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How will 911 work with AC2?

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Anonymous
March 16, 2005 10:02:24 PM

Archived from groups: alt.cellular.verizon (More info?)

Back a few years, the common knowledge is that 911 found any signal
available and disregarded the PRL. Does anyone know the specifics, for
example, will 911 calls:
-only look in 800MHZ A/B for non PRL carriers?
-look in all PCS channels (even if not in the PRL)?
-look in any channels with NEG entries the PRL?

While I'm at it, on the phone models where the "emergency" number can
be changed in debug mode, what happens if you reprogram it to call a
normal number. Will the phone do an "any carrier" search for the
number (assuming an inter-carrier auto-roam agreement exists)?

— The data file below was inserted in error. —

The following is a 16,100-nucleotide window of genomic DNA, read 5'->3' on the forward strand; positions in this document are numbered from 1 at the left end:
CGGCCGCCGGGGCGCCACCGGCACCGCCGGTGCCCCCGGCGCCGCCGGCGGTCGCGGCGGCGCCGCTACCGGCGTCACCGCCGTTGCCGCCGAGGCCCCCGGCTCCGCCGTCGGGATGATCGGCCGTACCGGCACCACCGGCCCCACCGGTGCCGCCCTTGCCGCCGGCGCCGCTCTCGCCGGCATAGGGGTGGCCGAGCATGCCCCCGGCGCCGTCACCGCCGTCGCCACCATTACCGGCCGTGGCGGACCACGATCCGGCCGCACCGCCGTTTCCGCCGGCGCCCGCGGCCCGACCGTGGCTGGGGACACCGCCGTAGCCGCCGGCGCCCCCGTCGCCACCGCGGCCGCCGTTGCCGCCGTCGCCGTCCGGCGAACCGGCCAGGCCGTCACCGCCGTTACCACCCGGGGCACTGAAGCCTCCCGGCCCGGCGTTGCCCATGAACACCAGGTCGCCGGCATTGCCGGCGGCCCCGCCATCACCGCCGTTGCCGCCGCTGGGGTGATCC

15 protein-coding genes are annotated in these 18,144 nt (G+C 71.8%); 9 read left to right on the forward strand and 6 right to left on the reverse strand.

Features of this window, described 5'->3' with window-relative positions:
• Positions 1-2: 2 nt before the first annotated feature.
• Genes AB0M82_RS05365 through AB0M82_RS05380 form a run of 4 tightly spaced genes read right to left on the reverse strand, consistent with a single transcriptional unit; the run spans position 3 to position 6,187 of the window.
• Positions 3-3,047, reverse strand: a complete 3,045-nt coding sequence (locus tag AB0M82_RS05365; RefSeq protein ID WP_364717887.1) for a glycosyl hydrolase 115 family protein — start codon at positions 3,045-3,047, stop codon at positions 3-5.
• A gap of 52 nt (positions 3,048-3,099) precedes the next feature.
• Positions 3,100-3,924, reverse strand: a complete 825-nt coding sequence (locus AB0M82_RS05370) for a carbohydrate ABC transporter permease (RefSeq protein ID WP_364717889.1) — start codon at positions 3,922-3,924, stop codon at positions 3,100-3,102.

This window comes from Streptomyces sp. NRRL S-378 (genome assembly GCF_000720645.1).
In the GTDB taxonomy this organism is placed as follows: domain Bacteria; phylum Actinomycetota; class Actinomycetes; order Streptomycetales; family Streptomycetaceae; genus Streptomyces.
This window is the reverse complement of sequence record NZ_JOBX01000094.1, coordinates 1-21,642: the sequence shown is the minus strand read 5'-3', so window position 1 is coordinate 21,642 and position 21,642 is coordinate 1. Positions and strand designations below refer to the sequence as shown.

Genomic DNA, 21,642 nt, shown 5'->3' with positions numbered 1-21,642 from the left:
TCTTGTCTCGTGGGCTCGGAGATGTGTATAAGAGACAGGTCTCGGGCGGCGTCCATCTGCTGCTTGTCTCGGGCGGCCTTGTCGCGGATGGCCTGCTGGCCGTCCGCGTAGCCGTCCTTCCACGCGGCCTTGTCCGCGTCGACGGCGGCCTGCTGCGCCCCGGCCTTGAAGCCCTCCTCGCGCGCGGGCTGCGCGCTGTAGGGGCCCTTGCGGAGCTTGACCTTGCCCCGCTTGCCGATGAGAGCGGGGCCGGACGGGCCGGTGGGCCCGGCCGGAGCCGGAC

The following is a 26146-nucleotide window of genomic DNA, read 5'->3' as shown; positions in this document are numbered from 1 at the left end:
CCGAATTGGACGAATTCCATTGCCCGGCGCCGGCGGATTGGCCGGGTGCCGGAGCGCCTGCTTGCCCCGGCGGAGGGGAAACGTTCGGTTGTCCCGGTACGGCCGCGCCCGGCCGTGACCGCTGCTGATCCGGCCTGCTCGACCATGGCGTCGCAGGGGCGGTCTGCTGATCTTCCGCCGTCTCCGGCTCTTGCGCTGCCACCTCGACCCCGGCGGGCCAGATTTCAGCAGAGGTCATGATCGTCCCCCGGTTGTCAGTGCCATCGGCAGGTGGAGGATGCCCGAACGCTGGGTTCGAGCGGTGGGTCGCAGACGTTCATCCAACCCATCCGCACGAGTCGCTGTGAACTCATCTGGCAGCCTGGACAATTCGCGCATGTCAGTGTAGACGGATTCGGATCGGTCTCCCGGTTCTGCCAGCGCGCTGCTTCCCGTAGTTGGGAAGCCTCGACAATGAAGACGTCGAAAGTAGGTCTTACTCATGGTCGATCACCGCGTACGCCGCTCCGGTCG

Just curosities as I ponder the thought of switching from AC1 to AC2.

-MVL

More about : 911 work ac2

Anonymous
March 17, 2005 8:47:16 AM

Archived from groups: alt.cellular.verizon (More info?)

mvl_groups_user@yahoo.com wrote:
> Back a few years, the common knowledge is that 911 found any signal
> available and disregarded the PRL. Does anyone know the specifics, for
> example, will 911 calls:
> -only look in 800MHZ A/B for non PRL carriers?
> -look in all PCS channels (even if not in the PRL)?
> -look in any channels with NEG entries the PRL?
>
> While I'm at it, on the phone models where the "emergency" number can